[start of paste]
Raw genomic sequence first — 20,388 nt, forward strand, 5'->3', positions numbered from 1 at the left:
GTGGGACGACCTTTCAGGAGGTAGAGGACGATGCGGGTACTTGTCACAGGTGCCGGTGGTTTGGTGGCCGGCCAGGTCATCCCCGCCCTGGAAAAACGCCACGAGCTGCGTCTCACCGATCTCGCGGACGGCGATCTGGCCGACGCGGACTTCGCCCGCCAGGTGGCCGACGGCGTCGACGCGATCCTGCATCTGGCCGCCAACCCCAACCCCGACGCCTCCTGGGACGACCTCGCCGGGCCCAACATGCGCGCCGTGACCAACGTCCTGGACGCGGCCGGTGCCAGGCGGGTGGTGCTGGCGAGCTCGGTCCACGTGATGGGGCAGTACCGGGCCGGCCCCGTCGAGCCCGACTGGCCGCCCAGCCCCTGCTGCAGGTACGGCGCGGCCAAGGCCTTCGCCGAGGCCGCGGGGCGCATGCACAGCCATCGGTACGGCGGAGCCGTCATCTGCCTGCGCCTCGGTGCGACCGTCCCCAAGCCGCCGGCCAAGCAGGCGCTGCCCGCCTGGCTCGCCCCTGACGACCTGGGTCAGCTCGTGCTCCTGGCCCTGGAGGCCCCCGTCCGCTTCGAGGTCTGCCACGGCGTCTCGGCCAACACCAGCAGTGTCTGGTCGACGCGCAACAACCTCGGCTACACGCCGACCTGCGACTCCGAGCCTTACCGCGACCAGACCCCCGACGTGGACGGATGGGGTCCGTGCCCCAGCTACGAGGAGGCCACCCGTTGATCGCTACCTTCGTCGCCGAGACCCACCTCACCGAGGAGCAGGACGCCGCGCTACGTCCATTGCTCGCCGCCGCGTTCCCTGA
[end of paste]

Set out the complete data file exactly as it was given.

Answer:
Raw genomic sequence first — 20,388 nt, forward strand, 5'->3', positions numbered from 1 at the left:
GTGGGACGACCTTTCAGGAGGTAGAGGACGATGCGGGTACTTGTCACAGGTGCCGGTGGTTTGGTGGCCGGCCAGGTCATCCCCGCCCTGGAAAAACGCCACGAGCTGCGTCTCACCGATCTCGCGGACGGCGATCTGGCCGACGCGGACTTCGCCCGCCAGGTGGCCGACGGCGTCGACGCGATCCTGCATCTGGCCGCCAACCCCAACCCCGACGCCTCCTGGGACGACCTCGCCGGGCCCAACATGCGCGCCGTGACCAACGTCCTGGACGCGGCCGGTGCCAGGCGGGTGGTGCTGGCGAGCTCGGTCCACGTGATGGGGCAGTACCGGGCCGGCCCCGTCGAGCCCGACTGGCCGCCCAGCCCCTGCTGCAGGTACGGCGCGGCCAAGGCCTTCGCCGAGGCCGCGGGGCGCATGCACAGCCATCGGTACGGCGGAGCCGTCATCTGCCTGCGCCTCGGTGCGACCGTCCCCAAGCCGCCGGCCAAGCAGGCGCTGCCCGCCTGGCTCGCCCCTGACGACCTGGGTCAGCTCGTGCTCCTGGCCCTGGAGGCCCCCGTCCGCTTCGAGGTCTGCCACGGCGTCTCGGCCAACACCAGCAGTGTCTGGTCGACGCGCAACAACCTCGGCTACACGCCGACCTGCGACTCCGAGCCTTACCGCGACCAGACCCCCGACGTGGACGGATGGGGTCCGTGCCCCAGCTACGAGGAGGCCACCCGTTGATCGCTACCTTCGTCGCCGAGACCCACCTCACCGAGGAGCAGGACGCCGCGCTACGTCCATTGCTCGCCGCCGCGTTCCCTGA